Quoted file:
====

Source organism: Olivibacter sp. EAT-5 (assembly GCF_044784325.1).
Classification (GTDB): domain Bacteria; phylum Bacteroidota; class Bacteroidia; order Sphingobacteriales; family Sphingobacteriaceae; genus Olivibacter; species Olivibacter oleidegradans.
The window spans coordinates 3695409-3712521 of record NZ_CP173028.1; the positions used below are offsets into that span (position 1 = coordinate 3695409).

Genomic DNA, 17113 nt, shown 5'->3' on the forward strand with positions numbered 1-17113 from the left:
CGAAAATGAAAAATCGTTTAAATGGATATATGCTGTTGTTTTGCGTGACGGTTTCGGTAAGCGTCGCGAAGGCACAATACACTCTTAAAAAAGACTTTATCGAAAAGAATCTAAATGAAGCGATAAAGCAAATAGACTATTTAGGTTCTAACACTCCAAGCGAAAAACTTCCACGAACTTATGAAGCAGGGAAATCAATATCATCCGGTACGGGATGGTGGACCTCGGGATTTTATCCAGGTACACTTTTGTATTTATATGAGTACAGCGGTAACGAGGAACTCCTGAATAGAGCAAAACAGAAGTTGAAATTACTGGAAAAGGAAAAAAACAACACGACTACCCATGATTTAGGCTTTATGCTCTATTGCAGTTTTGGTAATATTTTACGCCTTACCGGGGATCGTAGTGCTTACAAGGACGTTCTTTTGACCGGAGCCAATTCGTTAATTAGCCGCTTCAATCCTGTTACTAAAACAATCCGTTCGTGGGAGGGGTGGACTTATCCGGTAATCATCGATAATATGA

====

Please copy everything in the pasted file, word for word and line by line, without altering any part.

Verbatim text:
Source organism: Olivibacter sp. EAT-5 (assembly GCF_044784325.1).
Classification (GTDB): domain Bacteria; phylum Bacteroidota; class Bacteroidia; order Sphingobacteriales; family Sphingobacteriaceae; genus Olivibacter; species Olivibacter oleidegradans.
The window spans coordinates 3695409-3712521 of record NZ_CP173028.1; the positions used below are offsets into that span (position 1 = coordinate 3695409).

Genomic DNA, 17113 nt, shown 5'->3' on the forward strand with positions numbered 1-17113 from the left:
CGAAAATGAAAAATCGTTTAAATGGATATATGCTGTTGTTTTGCGTGACGGTTTCGGTAAGCGTCGCGAAGGCACAATACACTCTTAAAAAAGACTTTATCGAAAAGAATCTAAATGAAGCGATAAAGCAAATAGACTATTTAGGTTCTAACACTCCAAGCGAAAAACTTCCACGAACTTATGAAGCAGGGAAATCAATATCATCCGGTACGGGATGGTGGACCTCGGGATTTTATCCAGGTACACTTTTGTATTTATATGAGTACAGCGGTAACGAGGAACTCCTGAATAGAGCAAAACAGAAGTTGAAATTACTGGAAAAGGAAAAAAACAACACGACTACCCATGATTTAGGCTTTATGCTCTATTGCAGTTTTGGTAATATTTTACGCCTTACCGGGGATCGTAGTGCTTACAAGGACGTTCTTTTGACCGGAGCCAATTCGTTAATTAGCCGCTTCAATCCTGTTACTAAAACAATCCGTTCGTGGGAGGGGTGGACTTATCCGGTAATCATCGATAATATGA